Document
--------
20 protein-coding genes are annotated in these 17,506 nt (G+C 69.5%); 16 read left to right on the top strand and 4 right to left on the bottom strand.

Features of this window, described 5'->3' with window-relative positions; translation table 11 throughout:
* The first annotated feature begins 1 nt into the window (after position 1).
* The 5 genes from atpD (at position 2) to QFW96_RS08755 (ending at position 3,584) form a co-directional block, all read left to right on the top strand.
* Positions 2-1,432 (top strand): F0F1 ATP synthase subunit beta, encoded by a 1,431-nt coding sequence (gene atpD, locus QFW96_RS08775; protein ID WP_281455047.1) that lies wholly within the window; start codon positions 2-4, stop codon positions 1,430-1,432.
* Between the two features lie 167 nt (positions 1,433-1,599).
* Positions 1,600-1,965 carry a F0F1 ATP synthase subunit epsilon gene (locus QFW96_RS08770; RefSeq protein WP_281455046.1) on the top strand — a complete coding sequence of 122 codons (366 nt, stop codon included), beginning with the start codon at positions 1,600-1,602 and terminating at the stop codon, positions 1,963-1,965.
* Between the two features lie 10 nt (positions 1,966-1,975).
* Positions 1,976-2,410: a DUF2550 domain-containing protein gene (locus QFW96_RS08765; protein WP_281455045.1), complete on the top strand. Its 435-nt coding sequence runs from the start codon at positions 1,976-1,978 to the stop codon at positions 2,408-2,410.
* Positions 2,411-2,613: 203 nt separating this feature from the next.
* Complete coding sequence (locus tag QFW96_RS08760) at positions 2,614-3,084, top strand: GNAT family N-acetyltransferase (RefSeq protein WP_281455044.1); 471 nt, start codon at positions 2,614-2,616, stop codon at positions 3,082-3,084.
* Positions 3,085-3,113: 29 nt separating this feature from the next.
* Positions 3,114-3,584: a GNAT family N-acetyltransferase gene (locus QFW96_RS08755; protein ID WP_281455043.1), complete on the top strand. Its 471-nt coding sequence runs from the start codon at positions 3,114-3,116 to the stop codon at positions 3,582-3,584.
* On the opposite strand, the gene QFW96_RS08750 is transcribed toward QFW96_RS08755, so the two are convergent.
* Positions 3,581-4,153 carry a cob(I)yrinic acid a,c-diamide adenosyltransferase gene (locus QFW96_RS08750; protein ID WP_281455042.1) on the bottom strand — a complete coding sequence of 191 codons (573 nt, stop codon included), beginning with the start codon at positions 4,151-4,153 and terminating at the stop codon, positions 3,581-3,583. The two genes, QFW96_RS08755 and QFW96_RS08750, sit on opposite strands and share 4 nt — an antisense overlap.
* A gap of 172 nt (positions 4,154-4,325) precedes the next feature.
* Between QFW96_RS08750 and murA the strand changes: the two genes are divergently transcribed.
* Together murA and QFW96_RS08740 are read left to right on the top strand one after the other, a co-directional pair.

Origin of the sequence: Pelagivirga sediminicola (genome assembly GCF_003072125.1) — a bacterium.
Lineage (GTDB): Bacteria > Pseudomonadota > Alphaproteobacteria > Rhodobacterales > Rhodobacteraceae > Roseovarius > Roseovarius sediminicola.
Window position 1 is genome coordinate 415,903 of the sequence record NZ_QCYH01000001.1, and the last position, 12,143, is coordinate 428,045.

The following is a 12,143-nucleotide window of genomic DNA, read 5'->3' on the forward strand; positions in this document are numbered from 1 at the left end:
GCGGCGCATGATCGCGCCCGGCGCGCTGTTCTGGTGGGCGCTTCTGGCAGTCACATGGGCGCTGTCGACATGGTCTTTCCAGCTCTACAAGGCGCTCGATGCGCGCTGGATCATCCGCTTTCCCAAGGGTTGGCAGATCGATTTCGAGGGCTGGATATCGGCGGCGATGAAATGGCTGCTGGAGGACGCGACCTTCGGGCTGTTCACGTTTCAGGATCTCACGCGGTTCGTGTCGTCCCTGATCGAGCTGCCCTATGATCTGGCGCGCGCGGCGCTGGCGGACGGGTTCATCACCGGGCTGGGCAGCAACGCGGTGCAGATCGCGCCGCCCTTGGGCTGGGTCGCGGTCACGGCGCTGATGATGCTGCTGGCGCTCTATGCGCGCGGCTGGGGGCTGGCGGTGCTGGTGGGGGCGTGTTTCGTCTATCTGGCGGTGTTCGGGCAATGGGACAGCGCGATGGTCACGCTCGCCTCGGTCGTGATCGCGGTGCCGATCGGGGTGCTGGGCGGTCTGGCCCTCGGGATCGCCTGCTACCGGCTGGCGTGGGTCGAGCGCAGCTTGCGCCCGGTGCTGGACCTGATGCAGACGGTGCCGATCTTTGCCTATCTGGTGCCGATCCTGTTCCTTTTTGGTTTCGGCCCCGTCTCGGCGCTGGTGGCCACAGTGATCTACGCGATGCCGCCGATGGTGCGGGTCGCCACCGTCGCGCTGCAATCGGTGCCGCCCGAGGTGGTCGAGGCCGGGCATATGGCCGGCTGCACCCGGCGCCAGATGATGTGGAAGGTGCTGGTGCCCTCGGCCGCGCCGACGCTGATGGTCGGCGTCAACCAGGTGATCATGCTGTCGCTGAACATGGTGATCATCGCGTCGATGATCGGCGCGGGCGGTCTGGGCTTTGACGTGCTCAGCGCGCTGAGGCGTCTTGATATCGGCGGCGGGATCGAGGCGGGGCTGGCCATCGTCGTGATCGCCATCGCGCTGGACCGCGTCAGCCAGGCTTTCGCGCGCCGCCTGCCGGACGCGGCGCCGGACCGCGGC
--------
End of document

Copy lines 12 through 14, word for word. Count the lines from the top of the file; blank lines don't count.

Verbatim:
* Positions 3,085-3,113: 29 nt separating this feature from the next.
* Positions 3,114-3,584: a GNAT family N-acetyltransferase gene (locus QFW96_RS08755; protein ID WP_281455043.1), complete on the top strand. Its 471-nt coding sequence runs from the start codon at positions 3,114-3,116 to the stop codon at positions 3,582-3,584.
* On the opposite strand, the gene QFW96_RS08750 is transcribed toward QFW96_RS08755, so the two are convergent.